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The task yesterday was tiling, and we put up tiling like the one pictured above at a couple of houses in this neighborhood in Pine Ridge.  So, just like the day before,  I learned a new activity.  In fact, I continued on the theme of expanding my comfort zone, as over the course of the day I became comfortable using machinery that initially intimidated me.

Spending an entire day on the reservation, I made a couple of observations I hadn’t last time (when I was only there for the morning).  Last time I felt that the reservation may have just as poor as some of the dispirited urban neighborhoods I had previously observed, but not as dangerous.  However, I was only there for the morning, which tends to be the least dangerous time of day.  I noticed this hole in the window of one of the homes I helped work on.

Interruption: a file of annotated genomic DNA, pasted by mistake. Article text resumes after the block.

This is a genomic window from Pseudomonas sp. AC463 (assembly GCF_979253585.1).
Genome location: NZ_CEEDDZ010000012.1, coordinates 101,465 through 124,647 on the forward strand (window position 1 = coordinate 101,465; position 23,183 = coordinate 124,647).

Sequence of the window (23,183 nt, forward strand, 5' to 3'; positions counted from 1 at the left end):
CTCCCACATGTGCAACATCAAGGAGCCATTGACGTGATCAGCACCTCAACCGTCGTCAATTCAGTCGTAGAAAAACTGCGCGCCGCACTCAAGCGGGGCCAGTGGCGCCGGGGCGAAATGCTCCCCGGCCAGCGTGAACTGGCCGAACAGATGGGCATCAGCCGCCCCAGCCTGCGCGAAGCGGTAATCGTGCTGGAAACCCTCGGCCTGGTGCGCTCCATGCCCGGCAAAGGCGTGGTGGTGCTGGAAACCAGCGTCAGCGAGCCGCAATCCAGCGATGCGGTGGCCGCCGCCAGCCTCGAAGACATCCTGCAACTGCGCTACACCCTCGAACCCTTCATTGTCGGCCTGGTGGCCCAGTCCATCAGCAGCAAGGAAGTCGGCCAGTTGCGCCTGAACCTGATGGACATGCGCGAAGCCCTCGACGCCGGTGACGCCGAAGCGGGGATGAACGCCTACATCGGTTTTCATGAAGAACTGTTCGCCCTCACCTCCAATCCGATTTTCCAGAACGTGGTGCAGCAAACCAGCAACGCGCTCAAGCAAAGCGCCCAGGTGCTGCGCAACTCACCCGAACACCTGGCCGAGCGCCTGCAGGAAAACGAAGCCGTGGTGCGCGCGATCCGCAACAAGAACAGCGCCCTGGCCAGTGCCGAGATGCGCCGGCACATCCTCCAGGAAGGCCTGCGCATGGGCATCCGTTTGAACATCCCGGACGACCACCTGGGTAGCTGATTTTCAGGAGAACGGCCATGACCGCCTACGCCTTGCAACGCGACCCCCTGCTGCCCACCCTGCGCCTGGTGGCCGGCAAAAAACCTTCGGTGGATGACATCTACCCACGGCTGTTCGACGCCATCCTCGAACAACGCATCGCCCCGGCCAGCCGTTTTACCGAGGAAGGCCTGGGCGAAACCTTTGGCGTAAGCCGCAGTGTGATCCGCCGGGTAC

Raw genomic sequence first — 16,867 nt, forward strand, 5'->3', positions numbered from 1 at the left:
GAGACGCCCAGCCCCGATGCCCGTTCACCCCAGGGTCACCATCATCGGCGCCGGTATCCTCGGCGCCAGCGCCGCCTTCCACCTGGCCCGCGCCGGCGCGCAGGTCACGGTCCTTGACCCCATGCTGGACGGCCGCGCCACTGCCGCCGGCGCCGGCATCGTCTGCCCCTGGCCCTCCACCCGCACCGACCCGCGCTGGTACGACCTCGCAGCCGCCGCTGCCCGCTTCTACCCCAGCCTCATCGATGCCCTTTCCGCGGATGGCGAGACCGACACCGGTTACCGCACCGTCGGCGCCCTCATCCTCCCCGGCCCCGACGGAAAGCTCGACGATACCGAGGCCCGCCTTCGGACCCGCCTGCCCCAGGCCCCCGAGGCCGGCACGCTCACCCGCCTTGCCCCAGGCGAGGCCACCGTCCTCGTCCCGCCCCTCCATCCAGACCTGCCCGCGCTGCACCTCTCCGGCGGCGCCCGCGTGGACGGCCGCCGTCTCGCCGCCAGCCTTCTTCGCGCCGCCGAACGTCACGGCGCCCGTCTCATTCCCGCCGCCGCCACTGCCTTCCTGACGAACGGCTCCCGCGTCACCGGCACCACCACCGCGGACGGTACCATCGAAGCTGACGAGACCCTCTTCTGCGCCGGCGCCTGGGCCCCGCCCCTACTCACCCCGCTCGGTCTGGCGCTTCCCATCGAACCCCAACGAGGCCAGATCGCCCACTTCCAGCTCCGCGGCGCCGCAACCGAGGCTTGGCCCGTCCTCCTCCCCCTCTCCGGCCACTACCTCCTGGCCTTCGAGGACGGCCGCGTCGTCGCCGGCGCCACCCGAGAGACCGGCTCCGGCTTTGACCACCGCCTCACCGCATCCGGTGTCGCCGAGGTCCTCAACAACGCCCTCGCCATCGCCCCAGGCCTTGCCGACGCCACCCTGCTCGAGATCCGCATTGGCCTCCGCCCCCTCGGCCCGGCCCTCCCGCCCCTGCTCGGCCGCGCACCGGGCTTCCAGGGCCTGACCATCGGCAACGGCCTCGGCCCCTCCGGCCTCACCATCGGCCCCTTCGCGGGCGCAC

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This hole in the window may just be more evidence that the area is poor and do not have the resources to repair such a thing.  Still, I wonder who it got there.  Stray bullets from gang related activity tends to be one of the biggest fears one has about visiting poor neighborhoods in the United States.  Either way, I am not about to go ask the homeowner how this happened- that would be rude.

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I was also quite astonished by the number of stray dogs in the neighborhood.  All day long, I encountered stray dogs just wandering up and down the street.  I recall one of my former co-workers in Chicago telling me that stray dogs were common on the south side, but I have no idea what that meant.  Occasionally I would see a stray dog in my neighborhood, but usually there was someone there to call animal control, or try to find them a shelter.  Here they were everywhere, wandering in and out of people’s yards, sometimes getting into people’s trash, and even pooping in the yard (which I was lucky to avoid).  I guess I just wonder why there is a different attitude towards dogs here than what I am used to.

The return trip also gave me an unexpected surprise; the quintessential Nebraska experience.  For me, this means thunderstorms and steak.  On the return trip southbound across the Nebraska Panhandle, we encountered a series of really fun storms, with lots of lightning.